On Sunday morning, I turned on Galei Tzahal, as I’ve been doing every morning for the past week, and lay in bed, listening to the news in Hebrew with my eyes closed and a hand over my face. The news lately has been followed by the kind of music you usually hear in Israel during emergency situations. Every couple of minutes, the song faded out and a woman’s voice announced calmly, “Tzeva adom, b’Tel Aviv, b’Yad Mordechai, b’ Ashdod,” meaning the red alert that gives you however many seconds to get to a bomb shelter was active, meaning that Hamas was firing rockets into Israel as I was listening to the radio.
Even if you are laying in bed 2,000 miles away feeling helpless and stupid, the experience is incredibly stressful, because you imgaine the mental gymnastics you’d have to make if you heard the alert over the radio, depending on where you were and who you were with.
I’ve done these mental gynmnastics before. During the Israel-Lebanon War in 2006, we all used to joke darkly that we’d never find any shelter if we were walking down the sidewalk in Tel Aviv, and at least, with a minute and a half of warning, had enough time to buy an ice cream before we died. But it never got that bad and eventually we left the country. Everyone else stayed, and, only six years later, is going through the whole song and dance again, this time maybe as a soldier, this time maybe with little kids.
And the thing that you don’t really get from the CNN headlines is how this situation makes normal people feel, what kind of mental calisthenics it makes humans perform every time there is a rocket from Hamas or a bombing run from the IDF.
And that is really the tragedy of the sitiuation. The fact that people have to perform these calculations and exercises every couple years, and the fact that the mainstream media, the pro-Israel lobby, and the pro-Palestinian lobby is not covering the tragedy of the human brain.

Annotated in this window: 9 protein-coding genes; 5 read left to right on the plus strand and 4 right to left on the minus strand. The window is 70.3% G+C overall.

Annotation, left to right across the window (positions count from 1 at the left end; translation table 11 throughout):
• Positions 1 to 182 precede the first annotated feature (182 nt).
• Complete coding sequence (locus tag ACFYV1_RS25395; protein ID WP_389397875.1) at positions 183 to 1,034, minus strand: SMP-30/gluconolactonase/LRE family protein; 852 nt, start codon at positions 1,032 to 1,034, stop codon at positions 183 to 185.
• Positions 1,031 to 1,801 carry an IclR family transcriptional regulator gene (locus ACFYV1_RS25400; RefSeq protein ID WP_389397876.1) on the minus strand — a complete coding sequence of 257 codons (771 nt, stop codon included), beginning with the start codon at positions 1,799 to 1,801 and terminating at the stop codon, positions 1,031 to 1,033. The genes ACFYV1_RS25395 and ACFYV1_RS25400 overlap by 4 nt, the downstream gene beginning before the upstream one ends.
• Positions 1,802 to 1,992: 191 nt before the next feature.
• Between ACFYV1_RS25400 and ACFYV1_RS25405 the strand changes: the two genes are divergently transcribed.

They’re not covering it because it’s hard to present without slick infographics and stupid tweets and sensationalist pictures of dead babies.
There is nothing that will make someone who has never been in a similar situation feel like they are in a war zone more than this radio broadcast I heard. Because it is familiar and relatable. If someone wanted to understand the war from the Israeli perspective, I would urge them to listen to the 20 minutes of Galei Tzahal that I listened to on Sunday.
Or, look at any of the pictures real people are posting on Facebook. Pictures of whole families huddled into stairwells, the mom carrying the baby, the dad scrolling through Twitter on his phone. Or of pictures like this:
Tel Aviv, 17:30. Under fire.
The bad news is that our building doesn’t have a reinforced security room or a shelter. The good news is after two years I finally met my neighbors.
No bombs blowing up. No dead babies. But this is the real tradgedy of the war. 5:30 at night, you just got home from work, and you have to figure out where to go in your building, with your dog, where it’s safe for you, and where it’s safe for him. Then the rocket alarm ends, and you have to switch gears back to real life. What if you don’t have a dog, but a baby? I read a thread last week where a friend posted a question asking where she should go with her baby.
“Sit in the stairwell and make sure to cover her body with yours by leaning over her so that if there’s shrapnel it doesn’t touch her,” one commenter posted. Jesus Christ. Can you imagine having to make such statements casually, as a matter-of-fact? This is the real tragedy of the war. Thinking about how to protect your baby from Fajr shrapnel.
This is the kind of stuff that hurts the human brain for years. That makes the brain hear phantom noises where there are none, that makes it paranoid and callous and cruel.
Is it just as bad in Gaza? Probably worse. But I don’t know. Because I don’t get the real news about what’s going on there, the tragedy of everyday life in Gaza. All I know from the mainstream media is that Hamas is there and that the Zionists are killing Arab babies. I don’t know that someone owns a tobacco shop but now can’t make any money to feed his kids after the crisis ends, so has to pull his kid out of school and help him smuggle stuff through tunnels. I don’t know.
There are no tweets or Facebook posts or Instagrams of that.